If two pointers are not specified to compare greater or compare equal, the result of the comparison is unspecified. An unspecified result may be nondeterministic, and need not be consistent even for multiple evaluations of the same expression with the same operands in the same execution of the program:
int x, y; bool f(int* p, int* q) { return p < q; } assert(f(&x, &y) == f(&x, &y)); // may fire in a conforming implementation
In overload resolution against userdefined operators, for every pair of promoted arithmetic types L
and R
, including enumeration types, the following function signatures participate in overload resolution:
bool operator<(L, R);  
bool operator>(L, R);  
bool operator<=(L, R);  
bool operator>=(L, R);  
bool operator==(L, R);  
bool operator!=(L, R); 
For every type P
which is either pointer to object or pointer to function, the following function signatures participate in overload resolution:
bool operator<(P, P);  
bool operator>(P, P);  
bool operator<=(P, P);  
bool operator>=(P, P);  
bool operator==(P, P);  
bool operator!=(P, P); 
For every type MP
that is a pointer to member object or pointer to member function or std::nullptr_t
, the following function signatures participate in overload resolution:
bool operator==(MP, MP);  
bool operator!=(MP, MP); 
#include <iostream> struct Foo { int n1; int n2; }; union Union { int n; double d; }; int main() { std::cout << std::boolalpha; char a[4] = "abc"; char* p1 = &a[1]; char* p2 = &a[2]; std::cout << "Pointers to array elements:\n" << "p1 == p2? " << (p1 == p2) << '\n' << "p1 < p2? " << (p1 < p2) << '\n'; Foo f; int* p3 = &f.n1; int* p4 = &f.n2; std::cout << "Pointers to members of a class:\n" << "p3 == p4? " << (p3 == p4) << '\n' << "p3 < p4? " << (p3 < p4) << '\n'; Union u; int* p5 = &u.n; double* p6 = &u.d; std::cout << "Pointers to members of a union:\n" << "p5 == (void*)p6? " << (p5 == (void*)p6) << '\n' << "p5 < (void*)p6? " << (p5 < (void*)p6) << '\n'; }
Output:
Pointers to array elements: p1 == p2? false p1 < p2? true Pointers to members of a class: p3 == p4? false p3 < p4? true Pointers to members of a union: p5 == (void*)p6? true p5 < (void*)p6? false
Because these operators group lefttoright, the expression a<b<c
is parsed (a<b)<c
, and not a<(b<c)
or (a<b)&&(b<c)
.
#include <iostream> int main() { int a = 3, b = 2, c = 1; std::cout << std::boolalpha << ( a < b < c ) << '\n' // true; maybe warning << ( ( a < b ) < c ) << '\n' // true << ( a < ( b < c ) ) << '\n' // false << ( ( a < b ) && ( b < c ) ) << '\n'; // false }
A common requirement for userdefined operator< is strict weak ordering. In particular, this is required by the standard algorithms and containers that work with Compare types: std::sort
, std::max_element
, std::map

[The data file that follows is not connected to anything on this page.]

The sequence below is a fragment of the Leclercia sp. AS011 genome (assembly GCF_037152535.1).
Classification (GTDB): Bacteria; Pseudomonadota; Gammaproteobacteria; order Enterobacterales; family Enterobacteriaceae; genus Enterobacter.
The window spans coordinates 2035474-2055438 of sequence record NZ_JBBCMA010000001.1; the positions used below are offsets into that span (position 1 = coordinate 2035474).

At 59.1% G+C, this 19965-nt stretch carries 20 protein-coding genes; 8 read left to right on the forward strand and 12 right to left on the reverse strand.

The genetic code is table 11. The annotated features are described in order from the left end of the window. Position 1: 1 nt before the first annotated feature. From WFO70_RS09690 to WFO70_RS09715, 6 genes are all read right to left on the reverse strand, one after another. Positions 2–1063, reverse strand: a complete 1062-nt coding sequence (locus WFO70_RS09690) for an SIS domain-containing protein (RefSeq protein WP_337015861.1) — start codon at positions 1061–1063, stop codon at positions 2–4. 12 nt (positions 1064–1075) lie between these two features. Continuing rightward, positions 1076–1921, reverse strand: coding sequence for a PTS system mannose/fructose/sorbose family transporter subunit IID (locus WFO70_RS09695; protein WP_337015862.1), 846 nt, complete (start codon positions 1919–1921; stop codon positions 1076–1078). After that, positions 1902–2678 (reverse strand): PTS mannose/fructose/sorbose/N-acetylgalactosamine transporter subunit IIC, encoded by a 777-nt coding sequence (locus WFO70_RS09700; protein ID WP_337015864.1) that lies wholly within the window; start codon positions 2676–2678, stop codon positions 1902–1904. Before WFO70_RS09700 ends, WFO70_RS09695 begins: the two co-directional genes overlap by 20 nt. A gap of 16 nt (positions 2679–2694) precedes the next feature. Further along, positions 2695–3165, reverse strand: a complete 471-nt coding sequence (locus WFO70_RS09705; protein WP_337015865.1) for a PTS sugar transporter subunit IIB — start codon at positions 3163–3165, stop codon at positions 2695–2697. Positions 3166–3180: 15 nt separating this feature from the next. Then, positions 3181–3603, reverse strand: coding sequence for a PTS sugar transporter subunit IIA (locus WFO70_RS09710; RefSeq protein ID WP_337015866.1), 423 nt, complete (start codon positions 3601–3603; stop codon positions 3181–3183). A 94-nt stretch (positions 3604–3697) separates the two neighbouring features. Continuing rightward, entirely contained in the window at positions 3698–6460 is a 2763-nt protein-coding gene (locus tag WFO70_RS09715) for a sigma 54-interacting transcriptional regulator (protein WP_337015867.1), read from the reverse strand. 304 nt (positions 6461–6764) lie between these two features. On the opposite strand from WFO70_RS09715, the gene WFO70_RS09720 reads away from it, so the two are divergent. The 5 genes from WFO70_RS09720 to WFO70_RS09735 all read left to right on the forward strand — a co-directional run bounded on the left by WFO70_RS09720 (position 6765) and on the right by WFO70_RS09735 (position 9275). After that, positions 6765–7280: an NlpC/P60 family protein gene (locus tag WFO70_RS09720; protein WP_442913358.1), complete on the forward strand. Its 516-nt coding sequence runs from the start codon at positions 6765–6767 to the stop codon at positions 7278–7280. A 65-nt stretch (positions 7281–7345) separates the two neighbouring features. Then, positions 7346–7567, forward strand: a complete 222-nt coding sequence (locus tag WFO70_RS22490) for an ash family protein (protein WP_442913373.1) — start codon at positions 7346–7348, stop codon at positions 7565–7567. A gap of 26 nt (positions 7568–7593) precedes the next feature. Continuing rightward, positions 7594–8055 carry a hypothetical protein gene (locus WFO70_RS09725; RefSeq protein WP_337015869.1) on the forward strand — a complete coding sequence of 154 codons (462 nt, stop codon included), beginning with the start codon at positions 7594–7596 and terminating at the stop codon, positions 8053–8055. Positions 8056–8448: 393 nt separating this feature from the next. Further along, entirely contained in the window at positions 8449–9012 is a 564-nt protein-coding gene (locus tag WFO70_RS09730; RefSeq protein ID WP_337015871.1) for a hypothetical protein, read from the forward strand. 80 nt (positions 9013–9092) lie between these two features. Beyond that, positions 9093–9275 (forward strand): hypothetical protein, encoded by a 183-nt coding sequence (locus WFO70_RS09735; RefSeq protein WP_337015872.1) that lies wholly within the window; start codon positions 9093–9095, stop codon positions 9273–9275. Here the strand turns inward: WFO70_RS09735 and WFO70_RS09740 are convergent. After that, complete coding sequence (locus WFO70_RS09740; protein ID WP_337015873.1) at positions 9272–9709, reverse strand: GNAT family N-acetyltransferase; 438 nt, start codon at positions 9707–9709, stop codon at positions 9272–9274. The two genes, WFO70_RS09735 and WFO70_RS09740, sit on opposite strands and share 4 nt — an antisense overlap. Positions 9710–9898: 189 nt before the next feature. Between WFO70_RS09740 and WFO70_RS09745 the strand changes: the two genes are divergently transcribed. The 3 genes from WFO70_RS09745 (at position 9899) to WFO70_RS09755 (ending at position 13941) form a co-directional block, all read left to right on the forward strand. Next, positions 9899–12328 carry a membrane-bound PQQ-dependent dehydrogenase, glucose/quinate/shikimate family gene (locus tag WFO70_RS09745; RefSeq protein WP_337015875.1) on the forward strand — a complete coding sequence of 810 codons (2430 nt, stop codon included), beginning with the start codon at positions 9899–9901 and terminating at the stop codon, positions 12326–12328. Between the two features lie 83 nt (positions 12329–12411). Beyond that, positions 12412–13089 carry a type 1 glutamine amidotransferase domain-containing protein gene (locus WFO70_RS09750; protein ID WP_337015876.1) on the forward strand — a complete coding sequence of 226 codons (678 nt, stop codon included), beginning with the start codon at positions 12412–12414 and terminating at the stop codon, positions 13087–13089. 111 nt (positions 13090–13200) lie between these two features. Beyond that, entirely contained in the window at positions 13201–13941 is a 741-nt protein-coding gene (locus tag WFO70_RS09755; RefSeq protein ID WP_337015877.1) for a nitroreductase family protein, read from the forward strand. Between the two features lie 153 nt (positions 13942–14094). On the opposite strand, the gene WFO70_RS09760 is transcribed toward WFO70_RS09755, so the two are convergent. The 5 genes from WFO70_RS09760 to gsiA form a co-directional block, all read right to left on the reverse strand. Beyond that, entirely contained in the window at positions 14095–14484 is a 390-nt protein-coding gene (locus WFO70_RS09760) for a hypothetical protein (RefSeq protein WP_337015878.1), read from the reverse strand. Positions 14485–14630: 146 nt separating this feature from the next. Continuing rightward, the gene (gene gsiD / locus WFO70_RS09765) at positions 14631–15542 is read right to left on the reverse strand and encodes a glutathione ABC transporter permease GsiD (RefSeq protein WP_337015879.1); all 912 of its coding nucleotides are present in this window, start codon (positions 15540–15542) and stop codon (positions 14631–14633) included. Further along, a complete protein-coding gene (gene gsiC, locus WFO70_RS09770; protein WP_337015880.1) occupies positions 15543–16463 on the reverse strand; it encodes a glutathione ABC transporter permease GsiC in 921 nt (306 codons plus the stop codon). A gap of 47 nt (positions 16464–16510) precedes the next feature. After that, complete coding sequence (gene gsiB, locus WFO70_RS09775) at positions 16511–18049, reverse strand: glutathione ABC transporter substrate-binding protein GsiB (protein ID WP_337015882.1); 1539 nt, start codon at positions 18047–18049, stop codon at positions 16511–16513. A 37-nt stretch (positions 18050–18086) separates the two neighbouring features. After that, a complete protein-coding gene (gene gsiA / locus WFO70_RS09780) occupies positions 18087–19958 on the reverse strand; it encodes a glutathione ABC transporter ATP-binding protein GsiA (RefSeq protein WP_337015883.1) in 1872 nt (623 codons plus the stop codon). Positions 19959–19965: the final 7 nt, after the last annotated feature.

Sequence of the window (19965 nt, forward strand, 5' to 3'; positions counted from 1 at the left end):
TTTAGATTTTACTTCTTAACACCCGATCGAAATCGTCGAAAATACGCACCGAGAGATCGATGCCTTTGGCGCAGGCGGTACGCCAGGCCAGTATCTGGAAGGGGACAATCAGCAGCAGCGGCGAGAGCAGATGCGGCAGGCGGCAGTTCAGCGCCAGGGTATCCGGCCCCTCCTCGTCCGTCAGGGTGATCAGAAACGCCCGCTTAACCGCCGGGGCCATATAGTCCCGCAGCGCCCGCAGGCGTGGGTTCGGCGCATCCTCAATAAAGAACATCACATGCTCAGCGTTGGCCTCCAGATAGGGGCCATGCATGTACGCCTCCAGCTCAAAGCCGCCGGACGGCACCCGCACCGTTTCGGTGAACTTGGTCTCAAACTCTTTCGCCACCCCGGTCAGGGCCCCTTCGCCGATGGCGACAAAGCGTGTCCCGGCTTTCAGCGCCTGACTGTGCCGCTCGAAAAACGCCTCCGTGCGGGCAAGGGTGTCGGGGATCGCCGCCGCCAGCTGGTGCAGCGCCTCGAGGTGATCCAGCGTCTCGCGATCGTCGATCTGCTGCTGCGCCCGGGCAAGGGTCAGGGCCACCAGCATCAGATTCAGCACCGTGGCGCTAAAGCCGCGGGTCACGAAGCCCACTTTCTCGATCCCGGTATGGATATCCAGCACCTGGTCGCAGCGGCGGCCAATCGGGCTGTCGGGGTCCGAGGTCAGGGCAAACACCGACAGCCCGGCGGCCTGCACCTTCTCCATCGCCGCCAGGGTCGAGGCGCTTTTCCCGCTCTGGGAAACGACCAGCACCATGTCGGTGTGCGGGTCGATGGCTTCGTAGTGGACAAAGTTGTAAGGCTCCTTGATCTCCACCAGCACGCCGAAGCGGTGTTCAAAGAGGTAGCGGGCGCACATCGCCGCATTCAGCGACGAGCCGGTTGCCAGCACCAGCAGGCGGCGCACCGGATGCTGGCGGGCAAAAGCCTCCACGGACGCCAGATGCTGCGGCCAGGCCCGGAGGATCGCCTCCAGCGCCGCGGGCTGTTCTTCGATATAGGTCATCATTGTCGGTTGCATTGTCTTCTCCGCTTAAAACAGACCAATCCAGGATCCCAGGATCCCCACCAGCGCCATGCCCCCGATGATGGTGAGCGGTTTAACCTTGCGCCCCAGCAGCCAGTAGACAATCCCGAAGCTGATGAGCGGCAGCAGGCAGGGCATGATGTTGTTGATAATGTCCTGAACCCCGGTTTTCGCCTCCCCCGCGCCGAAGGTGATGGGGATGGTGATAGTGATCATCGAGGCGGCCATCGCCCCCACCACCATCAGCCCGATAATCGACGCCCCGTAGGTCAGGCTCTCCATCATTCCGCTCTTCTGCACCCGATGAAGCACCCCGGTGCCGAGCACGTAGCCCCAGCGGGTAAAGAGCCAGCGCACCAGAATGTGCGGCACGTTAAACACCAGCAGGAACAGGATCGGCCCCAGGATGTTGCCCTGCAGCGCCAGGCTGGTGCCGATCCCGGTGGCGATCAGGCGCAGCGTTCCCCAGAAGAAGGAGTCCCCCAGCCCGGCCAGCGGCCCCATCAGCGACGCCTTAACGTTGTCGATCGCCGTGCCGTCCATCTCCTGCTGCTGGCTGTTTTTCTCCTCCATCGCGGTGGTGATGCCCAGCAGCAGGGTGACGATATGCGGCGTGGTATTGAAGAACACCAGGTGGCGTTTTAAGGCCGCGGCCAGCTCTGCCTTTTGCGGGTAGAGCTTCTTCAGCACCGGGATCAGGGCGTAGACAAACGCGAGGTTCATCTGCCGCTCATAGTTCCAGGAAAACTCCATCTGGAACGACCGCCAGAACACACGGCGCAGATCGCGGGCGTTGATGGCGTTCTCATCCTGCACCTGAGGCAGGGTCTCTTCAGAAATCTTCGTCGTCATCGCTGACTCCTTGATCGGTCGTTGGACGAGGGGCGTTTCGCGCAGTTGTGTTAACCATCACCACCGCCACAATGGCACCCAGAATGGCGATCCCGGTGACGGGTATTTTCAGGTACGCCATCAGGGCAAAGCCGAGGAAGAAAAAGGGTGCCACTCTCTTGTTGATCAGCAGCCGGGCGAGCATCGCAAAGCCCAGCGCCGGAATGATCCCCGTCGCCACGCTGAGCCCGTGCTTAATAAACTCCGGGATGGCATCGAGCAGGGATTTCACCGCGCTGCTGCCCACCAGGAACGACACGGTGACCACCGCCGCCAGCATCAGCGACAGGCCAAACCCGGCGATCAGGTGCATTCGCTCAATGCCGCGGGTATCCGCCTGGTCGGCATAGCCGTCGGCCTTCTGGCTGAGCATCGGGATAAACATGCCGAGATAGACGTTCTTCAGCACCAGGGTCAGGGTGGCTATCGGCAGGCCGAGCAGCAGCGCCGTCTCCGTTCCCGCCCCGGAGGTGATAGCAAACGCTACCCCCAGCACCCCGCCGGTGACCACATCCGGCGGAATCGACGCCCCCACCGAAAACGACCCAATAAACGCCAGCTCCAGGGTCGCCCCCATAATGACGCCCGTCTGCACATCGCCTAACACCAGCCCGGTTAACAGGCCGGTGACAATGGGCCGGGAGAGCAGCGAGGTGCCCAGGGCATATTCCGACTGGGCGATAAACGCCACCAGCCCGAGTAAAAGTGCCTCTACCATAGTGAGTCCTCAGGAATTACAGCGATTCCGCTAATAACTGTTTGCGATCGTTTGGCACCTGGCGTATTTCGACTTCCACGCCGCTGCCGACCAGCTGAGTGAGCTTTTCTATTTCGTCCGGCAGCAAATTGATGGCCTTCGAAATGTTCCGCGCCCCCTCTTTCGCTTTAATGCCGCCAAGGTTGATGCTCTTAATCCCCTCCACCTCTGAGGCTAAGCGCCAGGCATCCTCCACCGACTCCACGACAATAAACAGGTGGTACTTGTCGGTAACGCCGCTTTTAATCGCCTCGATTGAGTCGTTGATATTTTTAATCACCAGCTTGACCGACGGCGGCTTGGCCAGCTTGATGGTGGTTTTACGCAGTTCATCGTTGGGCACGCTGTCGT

, etc.
Although the results of comparing pointers of random origin (e.g. not all pointing to members of the same array) is unspecified, many implementations provide strict total ordering of pointers, e.g. if they are implemented as addresses within continuous virtual address space. Those implementations that do not (e.g. where not all bits of the pointer are part of a memory address and have to be ignored for comparison, or an additional calculation is required or otherwise pointer and integer is not a 1 to 1 relationship), provide a specialization of std::less
for pointers that has that guarantee. This makes it possible to use all pointers of random origin as keys in standard associative containers such as std::set
or std::map
.
For the types that are both EqualityComparable and LessThanComparable, the C++ standard library makes a distinction between equality, which is the value of the expression a == b
and equivalence, which is the value of the expression !(a < b) && !(b < a)
.
Comparison between pointers and null pointer constants was removed by the resolution of CWG issue 583 included in N3624.
void f(char* p) { if (p > 0) { /*...*/ } // Error with N3624, compiled before N3624 if (p > nullptr) { /*...*/ } // Error with N3624, compiled before N3624 } int main() {}
Threeway comparisonThe threeway comparison operator expressions have the form.
The expression returns an object such that.
If one of the operands is of type If both operands have arithmetic types, or if one operand has unscoped enumeration type and the other has integral type, the usual arithmetic conversions are applied to the operands, and then.
If both operands have the same enumeration type If at least one of the operands is a pointer or pointertomember, arraytopointer conversions, derivedtobase pointer conversions, function pointer conversions, and qualification conversions are applied as necessary to convert both operands to the same pointer type, and the resulting pointer type is an object pointer type,
Otherwise, the program is illformed. In overload resolution against userdefined operators, for pointer or enumeration type
Where Example#include <compare> #include <iostream> int main() { double foo = 0.0; double bar = 0.0; auto res = foo <=> bar; if (res < 0) std::cout << "0 is less than 0"; else if (res > 0) std::cout << "0 is greater than 0"; else if (res == 0) std::cout << "0 and 0 are equal"; else std::cout << "0 and 0 are unordered"; } Output: 0 and 0 are equal NotesThreeway comparison can be automatically generated for class types, see default comparisons. If both of the operands are arrays, threeway comparison is illformed. unsigned int i = 1; auto r = 1 < i; // existing pitfall: returns ‘false’ auto r2 = 1 <=> i; // Error: narrowing conversion required
 (since C++20) 
Comparison operators are overloaded for many classes in the standard library.
(removed in C++20)  checks whether the objects refer to the same type (public member function of std::type_info ) 
(removed in C++20)(removed in C++20)(C++20)  compares two error_code s (function) 
(removed in C++20)(removed in C++20)(C++20)  compares error_condition s and error_code s (function) 
(removed in C++20)(removed in C++20)(removed in C++20)(removed in C++20)(removed in C++20)(C++20)  lexicographically compares the values in the pair (function template) 
(removed in C++20)(removed in C++20)(removed in C++20)(removed in C++20)(removed in C++20)(C++20)  lexicographically compares the values in the tuple (function template) 
(removed in C++20)  compares the contents (public member function of std::bitset<N> ) 
(removed in C++20)  compares two allocator instances (public member function of std::allocator<T> )